Proposal Abstract

Participants will consider the educational utility of an online social networking site linking diverse populations in a service-learning project, and will discuss opportunities and challenges to reducing stereotypes through such online interaction. The session will begin with a review of findings from a study in which teacher candidates used an online social networking site to connect with Native American high school students in a service-learning project. Course instructors developed the site in response to the candidates' expressed need for greater interaction with these students. We evaluated the educational value of the site through both qualitative and quantitative analysis of candidate reflections and a pre- post-course survey. Attendees will discuss possible interpretations of our data, as well as the following questions: How can diverse partners be effectively linked through online social networking? What learning outcomes might emerge? Is online social networking viewed differently by diverse users? Attendees will then problem-solve ways to improve the learning experience and cross-cultural exchange between teacher candidates and diverse students in an online environment.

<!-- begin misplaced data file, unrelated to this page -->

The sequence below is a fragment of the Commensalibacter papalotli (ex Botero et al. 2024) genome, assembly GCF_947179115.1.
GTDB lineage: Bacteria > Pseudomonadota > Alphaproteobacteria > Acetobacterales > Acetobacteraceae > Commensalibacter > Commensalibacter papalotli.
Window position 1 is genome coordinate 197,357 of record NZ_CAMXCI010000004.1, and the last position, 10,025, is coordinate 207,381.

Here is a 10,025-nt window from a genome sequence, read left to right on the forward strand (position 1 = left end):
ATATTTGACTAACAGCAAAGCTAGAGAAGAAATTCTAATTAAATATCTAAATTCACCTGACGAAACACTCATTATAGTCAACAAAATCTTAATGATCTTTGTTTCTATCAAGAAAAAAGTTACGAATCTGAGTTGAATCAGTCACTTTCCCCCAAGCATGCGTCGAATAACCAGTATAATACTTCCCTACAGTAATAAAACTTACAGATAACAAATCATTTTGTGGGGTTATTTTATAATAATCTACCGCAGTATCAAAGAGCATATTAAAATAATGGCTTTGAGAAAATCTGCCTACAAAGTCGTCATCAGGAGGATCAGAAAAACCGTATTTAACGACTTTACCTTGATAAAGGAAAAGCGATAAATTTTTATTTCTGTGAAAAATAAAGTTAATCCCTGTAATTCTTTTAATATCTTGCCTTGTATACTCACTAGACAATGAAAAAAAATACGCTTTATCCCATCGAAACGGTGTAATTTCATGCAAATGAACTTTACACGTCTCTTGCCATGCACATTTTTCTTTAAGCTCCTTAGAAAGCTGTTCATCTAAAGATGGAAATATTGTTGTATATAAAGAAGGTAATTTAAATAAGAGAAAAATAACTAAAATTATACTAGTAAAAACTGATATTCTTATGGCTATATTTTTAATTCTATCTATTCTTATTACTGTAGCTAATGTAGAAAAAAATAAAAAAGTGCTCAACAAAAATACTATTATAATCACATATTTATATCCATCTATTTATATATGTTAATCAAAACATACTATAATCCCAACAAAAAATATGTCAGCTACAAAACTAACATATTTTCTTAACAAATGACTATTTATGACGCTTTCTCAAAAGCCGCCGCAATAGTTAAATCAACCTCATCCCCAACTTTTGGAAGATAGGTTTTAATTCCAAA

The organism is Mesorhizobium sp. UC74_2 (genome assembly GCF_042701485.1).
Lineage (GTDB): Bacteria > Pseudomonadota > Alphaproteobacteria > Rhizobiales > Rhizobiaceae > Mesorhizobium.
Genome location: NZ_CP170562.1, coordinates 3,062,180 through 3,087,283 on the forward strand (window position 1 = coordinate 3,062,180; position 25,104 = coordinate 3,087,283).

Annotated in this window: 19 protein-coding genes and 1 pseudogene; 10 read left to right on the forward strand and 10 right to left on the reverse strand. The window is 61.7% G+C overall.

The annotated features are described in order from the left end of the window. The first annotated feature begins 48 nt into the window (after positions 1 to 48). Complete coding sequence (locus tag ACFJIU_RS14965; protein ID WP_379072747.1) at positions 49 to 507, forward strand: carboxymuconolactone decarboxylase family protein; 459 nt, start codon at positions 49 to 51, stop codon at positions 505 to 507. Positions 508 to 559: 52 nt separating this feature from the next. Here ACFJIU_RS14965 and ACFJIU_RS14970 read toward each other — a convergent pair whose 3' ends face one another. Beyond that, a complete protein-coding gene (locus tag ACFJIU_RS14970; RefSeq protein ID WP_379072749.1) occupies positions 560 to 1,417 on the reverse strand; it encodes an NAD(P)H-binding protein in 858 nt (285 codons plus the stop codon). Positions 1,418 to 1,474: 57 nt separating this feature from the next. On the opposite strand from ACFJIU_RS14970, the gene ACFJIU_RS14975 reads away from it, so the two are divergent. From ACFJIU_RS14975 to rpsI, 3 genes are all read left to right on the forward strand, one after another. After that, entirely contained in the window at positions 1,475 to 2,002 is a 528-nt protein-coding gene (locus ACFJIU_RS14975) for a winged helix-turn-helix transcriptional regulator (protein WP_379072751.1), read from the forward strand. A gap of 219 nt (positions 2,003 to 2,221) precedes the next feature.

Location

Room 2903

Publication Type and Release Option

Presentation (Open Access)

 
Mar 7th, 3:00 PM Mar 7th, 3:45 PM

Enhancing Cross-Cultural Competencies through Online Social Networking

Room 2903

Participants will consider the educational utility of an online social networking site linking diverse populations in a service-learning project, and will discuss opportunities and challenges to reducing stereotypes through such online interaction. The session will begin with a review of findings from a study in which teacher candidates used an online social networking site to connect with Native American high school students in a service-learning project. Course instructors developed the site in response to the candidates' expressed need for greater interaction with these students. We evaluated the educational value of the site through both qualitative and quantitative analysis of candidate reflections and a pre- post-course survey. Attendees will discuss possible interpretations of our data, as well as the following questions: How can diverse partners be effectively linked through online social networking? What learning outcomes might emerge? Is online social networking viewed differently by diverse users? Attendees will then problem-solve ways to improve the learning experience and cross-cultural exchange between teacher candidates and diverse students in an online environment.